The Haydn remembrance celebrations in the Esterhazy Palace & Bergkirche in Eisenstadt, Austria and the Summer Palace of Esterhaz in Fertod, Hungary were memorable. The concerts started on Friday evening with the four "Four Horn" symphonies, numbers 72, 13, 31 & 39, played in the Haydn Saal of the Esterhazy Palace where Haydn was Music Director from 1766 to 1795. These were so called because they require four horns instead of the usual two. The Freiburger Baroque Orchestra is a superb chamber orchestra of 24 players (so typical of Haydn’s days) playing period instruments led by the first violinist, Petra Müllejans, leading with her instrument as Haydn would have done in his day. Three of these symphonies are in major keys as are the majority of his symphonies and the last they played was no 39 in G minor, Haydn’s first in a minor key. The playing was superb, dynamic and captivating as one imagined Haydn himself conducting these for the first time in this very room.
Saturday night was titled “Positively and Hopefully” with the Academy of Ancient Music, 23 musicians under Paul Goodwin playing four more symphonies from Haydn’s middle years at Eisenstadt, numbers 30, 49, 26 & 44, but this time only one in a major key. By comparison the playing was more controlled and precise although not quite as emotionally charged as the previous evening.
Sunday remembrance began at midnight on Saturday in the Bergkirche, where Haydn is buried, with a concert of readings and music titled dramatically “Heaven & Haydn” in the hour of death. Haydn had died at his house in Vienna at 00.45 on 31 May 1809. After some Purcell and Haydn and some readings, the bell tolled at precisely 00.45 to mark the passing of the great man 200 years ago. You could have heard a pin drop in the church and then came some discordant modern music by Olga Neuwirth for solo trumpet which seemed somehow incongruous and unworthy of Papa Haydn. The concert closed at 01.00 with a charming Haydn motet Libera me. Next morning was the Haydn Creation Mass in the Bergkirche which was televised but it was impossible to get into the small church which was full of local dignitaries and guests.
The highlight of the weekend was a performance of The Creation in the Haydn Saal by the Austro-Hungarian Haydn Orchetra & Vienna Chamber Choir under Adam Fischer. The soloists were Annette Dasch, soprano, Christoph Strehl, tenor and Thomas Quasthoff, bass, all of whom were outstanding. The orchestra was enlarged to 50 players, including timpani and trumpets, and the choir of 48 young singers were powerful for this relatively small concert hall with such perfect acoustics. This was a big sound for Haydn’s day but he undoubtedly intended this to be big. Haydn was inspired to write The Creation after hearing Handel’s Messiah during his first visit to London in 1791. The opening overture was a huge innovation for Haydn depicting chaos by withholding cadences from the end of phrases. The performance was stunning and, unusually, sung without an interval in just under two hours, which made it even more compelling as it built up to a wonderful climax. The soloists were perfectly chosen and balanced, particularly in the wonderful duet between Adam and Eve in the third part which was exquisite. It was a performance well worthy of Papa Haydn; he would have loved it and been proud.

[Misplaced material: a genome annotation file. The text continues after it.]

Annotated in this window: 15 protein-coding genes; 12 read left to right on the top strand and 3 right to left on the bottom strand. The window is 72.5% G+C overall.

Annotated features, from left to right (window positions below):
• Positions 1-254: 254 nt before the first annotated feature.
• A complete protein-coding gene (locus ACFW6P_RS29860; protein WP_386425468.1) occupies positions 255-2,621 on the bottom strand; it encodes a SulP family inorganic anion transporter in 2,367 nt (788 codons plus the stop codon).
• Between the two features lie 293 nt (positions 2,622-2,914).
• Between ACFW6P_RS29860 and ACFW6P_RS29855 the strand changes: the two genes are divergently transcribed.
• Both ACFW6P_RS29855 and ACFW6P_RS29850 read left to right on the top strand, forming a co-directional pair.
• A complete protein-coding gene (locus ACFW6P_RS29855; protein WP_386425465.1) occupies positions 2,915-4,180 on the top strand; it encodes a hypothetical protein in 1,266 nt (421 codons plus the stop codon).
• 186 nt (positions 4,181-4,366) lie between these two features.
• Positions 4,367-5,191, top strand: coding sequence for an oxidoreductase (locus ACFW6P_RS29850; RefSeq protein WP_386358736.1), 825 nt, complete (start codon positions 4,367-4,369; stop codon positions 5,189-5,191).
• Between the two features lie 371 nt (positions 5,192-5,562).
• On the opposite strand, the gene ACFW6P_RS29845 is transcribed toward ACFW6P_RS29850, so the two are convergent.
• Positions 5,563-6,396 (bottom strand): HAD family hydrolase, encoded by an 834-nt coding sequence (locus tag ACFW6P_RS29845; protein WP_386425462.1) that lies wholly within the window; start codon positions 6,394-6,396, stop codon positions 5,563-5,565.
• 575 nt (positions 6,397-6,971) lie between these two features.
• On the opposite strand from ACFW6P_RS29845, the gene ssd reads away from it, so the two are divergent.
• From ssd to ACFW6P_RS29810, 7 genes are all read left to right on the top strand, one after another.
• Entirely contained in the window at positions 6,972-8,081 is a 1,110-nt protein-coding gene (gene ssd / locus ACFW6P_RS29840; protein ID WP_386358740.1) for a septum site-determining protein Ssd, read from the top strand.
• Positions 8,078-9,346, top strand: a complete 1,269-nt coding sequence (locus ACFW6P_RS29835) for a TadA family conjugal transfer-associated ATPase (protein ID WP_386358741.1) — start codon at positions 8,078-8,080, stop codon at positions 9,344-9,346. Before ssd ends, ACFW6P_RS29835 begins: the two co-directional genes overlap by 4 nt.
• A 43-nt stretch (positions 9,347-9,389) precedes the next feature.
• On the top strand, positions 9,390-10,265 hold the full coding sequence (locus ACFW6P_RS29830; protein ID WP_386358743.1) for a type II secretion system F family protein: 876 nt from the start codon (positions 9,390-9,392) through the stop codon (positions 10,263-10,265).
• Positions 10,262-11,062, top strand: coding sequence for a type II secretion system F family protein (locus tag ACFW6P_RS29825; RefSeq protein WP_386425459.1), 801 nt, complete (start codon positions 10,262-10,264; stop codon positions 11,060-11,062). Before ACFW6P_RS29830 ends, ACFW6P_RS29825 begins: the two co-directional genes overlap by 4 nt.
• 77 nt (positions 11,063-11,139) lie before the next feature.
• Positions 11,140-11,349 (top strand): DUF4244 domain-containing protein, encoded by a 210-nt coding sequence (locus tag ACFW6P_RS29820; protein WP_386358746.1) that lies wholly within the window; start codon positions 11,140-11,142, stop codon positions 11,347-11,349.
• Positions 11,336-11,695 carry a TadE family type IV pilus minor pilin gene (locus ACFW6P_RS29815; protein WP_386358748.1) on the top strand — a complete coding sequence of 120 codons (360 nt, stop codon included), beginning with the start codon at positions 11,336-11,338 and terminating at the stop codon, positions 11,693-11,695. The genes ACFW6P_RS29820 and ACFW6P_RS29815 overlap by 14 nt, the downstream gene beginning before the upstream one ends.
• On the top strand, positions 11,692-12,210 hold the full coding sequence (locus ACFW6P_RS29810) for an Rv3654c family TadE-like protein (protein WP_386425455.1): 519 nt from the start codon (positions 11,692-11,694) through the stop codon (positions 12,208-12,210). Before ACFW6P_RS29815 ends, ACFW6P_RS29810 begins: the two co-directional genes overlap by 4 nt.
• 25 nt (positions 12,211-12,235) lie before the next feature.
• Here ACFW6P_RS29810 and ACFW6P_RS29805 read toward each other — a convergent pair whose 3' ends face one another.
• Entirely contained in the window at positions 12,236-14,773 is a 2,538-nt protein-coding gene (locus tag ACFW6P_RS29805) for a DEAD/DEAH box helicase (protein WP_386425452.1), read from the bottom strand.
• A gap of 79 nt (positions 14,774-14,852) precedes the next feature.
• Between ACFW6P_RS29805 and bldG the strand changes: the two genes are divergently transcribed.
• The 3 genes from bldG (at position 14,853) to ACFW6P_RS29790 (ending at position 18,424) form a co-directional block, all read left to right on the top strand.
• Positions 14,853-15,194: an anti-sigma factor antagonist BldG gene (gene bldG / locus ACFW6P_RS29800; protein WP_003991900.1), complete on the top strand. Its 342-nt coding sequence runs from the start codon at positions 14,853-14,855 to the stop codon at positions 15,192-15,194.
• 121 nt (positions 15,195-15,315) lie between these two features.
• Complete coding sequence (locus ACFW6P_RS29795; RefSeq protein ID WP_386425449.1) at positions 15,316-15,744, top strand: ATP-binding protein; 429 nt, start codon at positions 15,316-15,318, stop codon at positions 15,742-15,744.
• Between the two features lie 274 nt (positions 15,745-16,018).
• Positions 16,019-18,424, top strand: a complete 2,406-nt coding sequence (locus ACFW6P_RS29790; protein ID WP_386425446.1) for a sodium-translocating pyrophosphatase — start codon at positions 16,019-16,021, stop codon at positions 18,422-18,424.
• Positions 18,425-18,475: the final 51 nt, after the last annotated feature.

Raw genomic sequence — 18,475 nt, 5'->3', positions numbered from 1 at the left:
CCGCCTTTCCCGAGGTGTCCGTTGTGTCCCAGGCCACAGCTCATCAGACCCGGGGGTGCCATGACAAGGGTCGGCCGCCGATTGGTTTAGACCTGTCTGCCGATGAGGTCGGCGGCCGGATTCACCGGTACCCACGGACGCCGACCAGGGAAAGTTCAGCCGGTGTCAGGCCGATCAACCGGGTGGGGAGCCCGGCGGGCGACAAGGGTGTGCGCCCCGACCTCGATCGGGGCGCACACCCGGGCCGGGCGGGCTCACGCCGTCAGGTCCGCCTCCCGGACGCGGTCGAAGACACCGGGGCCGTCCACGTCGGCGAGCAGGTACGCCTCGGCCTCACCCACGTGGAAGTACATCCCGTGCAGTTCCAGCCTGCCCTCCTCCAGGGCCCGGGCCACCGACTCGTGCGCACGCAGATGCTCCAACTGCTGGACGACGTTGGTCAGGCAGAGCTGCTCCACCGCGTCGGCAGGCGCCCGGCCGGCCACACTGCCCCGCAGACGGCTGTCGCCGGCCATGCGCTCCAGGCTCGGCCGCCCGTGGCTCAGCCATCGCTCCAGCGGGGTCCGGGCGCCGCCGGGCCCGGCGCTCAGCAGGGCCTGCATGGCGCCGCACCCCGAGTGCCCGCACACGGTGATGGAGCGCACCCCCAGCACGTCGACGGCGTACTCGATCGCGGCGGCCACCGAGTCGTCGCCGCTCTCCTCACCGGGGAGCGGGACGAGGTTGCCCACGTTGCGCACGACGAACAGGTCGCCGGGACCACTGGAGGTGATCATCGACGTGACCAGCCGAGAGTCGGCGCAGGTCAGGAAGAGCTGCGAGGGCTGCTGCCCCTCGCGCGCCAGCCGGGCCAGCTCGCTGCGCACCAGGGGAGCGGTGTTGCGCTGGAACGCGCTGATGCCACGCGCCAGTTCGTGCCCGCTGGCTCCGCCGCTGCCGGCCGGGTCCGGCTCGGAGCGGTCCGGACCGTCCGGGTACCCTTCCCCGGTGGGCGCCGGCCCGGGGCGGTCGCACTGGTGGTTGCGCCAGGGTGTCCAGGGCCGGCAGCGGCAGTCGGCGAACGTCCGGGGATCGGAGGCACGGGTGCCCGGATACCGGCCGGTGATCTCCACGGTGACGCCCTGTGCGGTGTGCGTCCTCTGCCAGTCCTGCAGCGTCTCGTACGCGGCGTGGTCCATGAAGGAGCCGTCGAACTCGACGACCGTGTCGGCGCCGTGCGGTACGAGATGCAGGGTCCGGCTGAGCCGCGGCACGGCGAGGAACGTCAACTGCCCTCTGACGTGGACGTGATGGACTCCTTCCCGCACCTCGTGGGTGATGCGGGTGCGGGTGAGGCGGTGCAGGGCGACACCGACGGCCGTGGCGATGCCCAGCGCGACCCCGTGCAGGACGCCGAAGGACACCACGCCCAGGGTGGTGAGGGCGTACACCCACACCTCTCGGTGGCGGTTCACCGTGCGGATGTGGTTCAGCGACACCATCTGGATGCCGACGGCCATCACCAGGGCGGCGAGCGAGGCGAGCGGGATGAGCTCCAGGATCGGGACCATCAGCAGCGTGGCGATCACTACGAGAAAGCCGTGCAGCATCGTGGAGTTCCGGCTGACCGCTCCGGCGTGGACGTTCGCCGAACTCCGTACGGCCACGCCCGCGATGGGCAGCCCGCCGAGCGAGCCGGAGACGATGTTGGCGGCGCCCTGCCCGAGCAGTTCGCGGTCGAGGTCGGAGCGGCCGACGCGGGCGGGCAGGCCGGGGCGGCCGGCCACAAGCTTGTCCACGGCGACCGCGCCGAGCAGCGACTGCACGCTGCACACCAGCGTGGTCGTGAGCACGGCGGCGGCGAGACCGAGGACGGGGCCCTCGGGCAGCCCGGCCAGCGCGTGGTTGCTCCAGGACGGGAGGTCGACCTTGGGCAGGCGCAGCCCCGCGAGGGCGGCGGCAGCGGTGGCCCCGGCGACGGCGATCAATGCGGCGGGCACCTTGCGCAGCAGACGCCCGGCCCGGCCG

The weekend finished with a special Gala Concert at the Summer Palace of Esterhaz at Fertod in Hungary given by the Austro-Hungarian Haydn Orchestra under Adam Fischer in the small concert hall in which Haydn performed every summer. The orchestra was scaled down to 23 players starting with Symphony no. 49 in F minor "La passione", followed by the concert aria "Scena di Berenice" sung powerfully by the soprano Andrea Melàth. The finale was Symphony no. 45 in F# minor "Farewell" played in the very hall where Haydn performed it for the first time to tell Prince Esterhazy that he and his musicians wanted to go home to Eisenstadt after a long, hot summer away from their families. Today’s Prince Esterhazy was sitting in the row in front of me as the musicians departed one by one through the last movement until only two violins were left. The performance was superb and it doesn’t come more authentic or better than it did that evening. Afterwards the Prince invited everyone downstairs for a glass of Sekt followed by fireworks in the gardens. A fitting end to a memorable weekend of wonderful music in the original settings. Papa Haydn would have been proud.
Derek Bryan Chalfont St Peter 29th – 31st May 2009